That is how New York and Sejny met. Though these are actual places, they also stand for numerous other places on both sides of the ocean where similar dialogue is occurring. We are witnessing the rediscovery of routes which had seemed permanently lost because of the awful history of our times. A new meeting emerges, beyond broken links, tragic conflicts, severed roots, and ruined memory. 

 

Most important, this meeting takes place in a living cultural context, not at all limited to the past, a context in which we encounter modernity and pose the most essential questions for today and tomorrow. We are aware that this is only a beginning, that much more remains to be done to keep the routes open, to have them truly affect the world around us. 

This is why we have initiated the “Musicians' Raft”. May it ride the waves between New York and Sejny. May it lead the way to the remaining traces of Yiddish culture in East Central Europe. May it lead to contact with those in Vilnius, Grodno, Czernowitz who have preserved the Yiddish language, Jewish music and song. May it renew the links among people of various religions and nationalities. May it lead young people in places where Yiddish culture was once part of a common heritage to a meeting with those "others" who have long only revealed themselves in silence and ruins. 


June 17-26, 2001 the Klezmer Ensemble of Sejny Theater will host a gathering of young musicians from East Central Europe along with some of the most outstanding klezmer musicians from the United States.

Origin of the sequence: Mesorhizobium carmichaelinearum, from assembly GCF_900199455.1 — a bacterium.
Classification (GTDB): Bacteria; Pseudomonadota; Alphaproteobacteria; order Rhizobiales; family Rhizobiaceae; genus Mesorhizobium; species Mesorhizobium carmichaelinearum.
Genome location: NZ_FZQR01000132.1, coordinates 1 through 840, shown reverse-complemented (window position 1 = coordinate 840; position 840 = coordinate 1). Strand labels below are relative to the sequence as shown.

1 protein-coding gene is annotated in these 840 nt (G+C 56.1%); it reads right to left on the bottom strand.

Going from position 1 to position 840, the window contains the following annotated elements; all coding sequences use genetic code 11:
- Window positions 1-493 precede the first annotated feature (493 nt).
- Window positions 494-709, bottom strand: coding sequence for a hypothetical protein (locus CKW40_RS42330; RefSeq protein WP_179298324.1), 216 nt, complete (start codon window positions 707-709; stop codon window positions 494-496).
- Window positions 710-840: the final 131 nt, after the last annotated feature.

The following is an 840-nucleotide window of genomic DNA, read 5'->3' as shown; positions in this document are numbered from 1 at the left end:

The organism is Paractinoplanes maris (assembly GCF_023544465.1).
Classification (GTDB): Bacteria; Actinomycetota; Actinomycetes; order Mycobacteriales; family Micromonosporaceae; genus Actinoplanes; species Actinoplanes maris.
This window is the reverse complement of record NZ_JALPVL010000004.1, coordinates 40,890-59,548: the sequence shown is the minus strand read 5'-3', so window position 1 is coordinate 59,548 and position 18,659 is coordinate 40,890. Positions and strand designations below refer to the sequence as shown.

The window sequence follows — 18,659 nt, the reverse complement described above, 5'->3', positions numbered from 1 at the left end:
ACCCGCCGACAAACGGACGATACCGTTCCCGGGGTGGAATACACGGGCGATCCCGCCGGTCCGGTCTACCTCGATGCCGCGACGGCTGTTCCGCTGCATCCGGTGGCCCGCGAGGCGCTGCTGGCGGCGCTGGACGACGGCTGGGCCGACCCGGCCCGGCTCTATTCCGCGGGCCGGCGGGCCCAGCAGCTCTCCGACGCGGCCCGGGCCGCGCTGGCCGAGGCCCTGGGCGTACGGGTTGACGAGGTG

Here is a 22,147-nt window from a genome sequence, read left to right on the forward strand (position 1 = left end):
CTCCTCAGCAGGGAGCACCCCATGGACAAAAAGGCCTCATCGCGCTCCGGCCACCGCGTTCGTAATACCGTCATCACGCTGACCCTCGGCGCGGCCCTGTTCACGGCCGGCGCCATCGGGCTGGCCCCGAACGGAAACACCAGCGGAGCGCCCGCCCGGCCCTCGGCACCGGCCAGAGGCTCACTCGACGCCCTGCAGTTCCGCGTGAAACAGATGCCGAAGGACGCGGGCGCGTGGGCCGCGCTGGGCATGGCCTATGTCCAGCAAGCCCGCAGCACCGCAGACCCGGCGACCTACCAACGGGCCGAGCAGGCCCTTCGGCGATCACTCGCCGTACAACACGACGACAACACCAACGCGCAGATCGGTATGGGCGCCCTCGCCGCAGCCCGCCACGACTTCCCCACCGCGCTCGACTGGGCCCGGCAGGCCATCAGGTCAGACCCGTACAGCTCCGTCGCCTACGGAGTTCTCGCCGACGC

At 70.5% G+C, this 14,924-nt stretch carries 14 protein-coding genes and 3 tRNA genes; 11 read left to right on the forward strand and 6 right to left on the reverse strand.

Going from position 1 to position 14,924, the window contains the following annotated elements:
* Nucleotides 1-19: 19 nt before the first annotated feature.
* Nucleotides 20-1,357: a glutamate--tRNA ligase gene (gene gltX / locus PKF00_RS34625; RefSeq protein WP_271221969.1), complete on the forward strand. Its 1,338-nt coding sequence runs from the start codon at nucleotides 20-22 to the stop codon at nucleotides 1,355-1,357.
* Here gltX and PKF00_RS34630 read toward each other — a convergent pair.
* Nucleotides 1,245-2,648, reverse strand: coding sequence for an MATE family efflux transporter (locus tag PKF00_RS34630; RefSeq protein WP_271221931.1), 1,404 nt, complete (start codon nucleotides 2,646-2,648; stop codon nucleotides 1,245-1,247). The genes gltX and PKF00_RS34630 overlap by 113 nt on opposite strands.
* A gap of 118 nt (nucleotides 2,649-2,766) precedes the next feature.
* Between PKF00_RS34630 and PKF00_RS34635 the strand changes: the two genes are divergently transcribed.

The idea for the “Musicians' Raft” was born out of our contact with David Krakauer at the Jewish Culture Festival in Krakow organized by Janusz Makuch. David then came to Sejny and organized workshops for our ensemble. We also traveled together to meet Jews in Kaunas. Last year we decided to expand the scope of our meetings and invite others to share in our adventure. 

We would like this year's workshops to be a creative artistic quest: to draw on the varied musical traditions which participants represent in order to discover new sounds, to inspire the creation of new music rooted in the sensibility of youth. 


May our Musicians' Raft ride the waves between the old world and the new, tradition and modernity, one generation and another. 

 

David Krakauer is an art director of Musicians' Raft. 

The project is directed by Małgorzata Sporek-Czyżewska and Wojciech Szroeder on behalf of the Borderland Center of Arts, Cultures, and Nations and the Borderland Foundation.